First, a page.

The Hebrew-Piedmontese dialect and the “APpaM” prayer

All over the world, over the millennia, Jews have introduced some Jewish expressions into local languages, creating dialectal neologisms. After the expulsion from France in 1394, many Jews sought refuge in Italy. In the Jewish communities of Asti, Fossano and Moncalvo, the prayer and dialect APpaM was born. The nomenclature “APpaM” comes from the Hebrew initials of these three towns. During the last century this mode was lost. Today only a few melodies remain, handed down thanks to the memory of some Jews who lived in the area.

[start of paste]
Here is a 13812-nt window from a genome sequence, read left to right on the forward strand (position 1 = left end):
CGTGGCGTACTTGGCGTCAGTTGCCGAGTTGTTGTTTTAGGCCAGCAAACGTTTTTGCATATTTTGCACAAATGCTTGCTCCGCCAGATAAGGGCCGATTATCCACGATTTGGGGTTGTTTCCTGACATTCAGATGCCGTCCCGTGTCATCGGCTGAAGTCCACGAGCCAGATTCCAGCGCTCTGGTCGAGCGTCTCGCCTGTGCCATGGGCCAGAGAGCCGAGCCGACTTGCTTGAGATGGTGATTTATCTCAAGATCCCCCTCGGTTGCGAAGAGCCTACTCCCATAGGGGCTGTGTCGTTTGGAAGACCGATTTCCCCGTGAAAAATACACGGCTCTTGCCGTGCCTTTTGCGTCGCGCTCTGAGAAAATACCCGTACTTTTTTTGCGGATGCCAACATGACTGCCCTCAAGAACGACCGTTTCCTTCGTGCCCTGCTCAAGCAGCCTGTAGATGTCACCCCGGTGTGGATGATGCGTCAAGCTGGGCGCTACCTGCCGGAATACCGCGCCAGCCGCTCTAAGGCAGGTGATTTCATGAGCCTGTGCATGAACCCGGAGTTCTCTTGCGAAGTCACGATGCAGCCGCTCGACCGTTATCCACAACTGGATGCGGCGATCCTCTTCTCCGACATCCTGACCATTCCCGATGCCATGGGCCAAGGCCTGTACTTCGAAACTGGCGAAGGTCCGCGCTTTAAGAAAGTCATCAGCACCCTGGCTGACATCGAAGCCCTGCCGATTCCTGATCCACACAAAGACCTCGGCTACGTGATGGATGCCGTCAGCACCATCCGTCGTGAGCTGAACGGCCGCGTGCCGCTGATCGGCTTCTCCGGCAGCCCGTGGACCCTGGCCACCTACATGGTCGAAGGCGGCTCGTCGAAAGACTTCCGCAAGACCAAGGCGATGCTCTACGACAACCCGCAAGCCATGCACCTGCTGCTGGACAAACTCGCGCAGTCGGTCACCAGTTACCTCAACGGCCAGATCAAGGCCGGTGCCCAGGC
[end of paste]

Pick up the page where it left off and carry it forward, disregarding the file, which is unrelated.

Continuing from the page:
Even in Piedmont, Jews were able to communicate without being understood by others by adding Hebrew or Aramaic words. These dialect words became so common that even non-Jews used them. The Hebrew-Piedmontese dialect was also used to write plays, poems and ballads: for example, La gran battaja dj’ abrei d’Moncalv (The great battle of the Jews of Moncalvo), which tells of a brawl in which many Jews participated in the square of Moncalvo.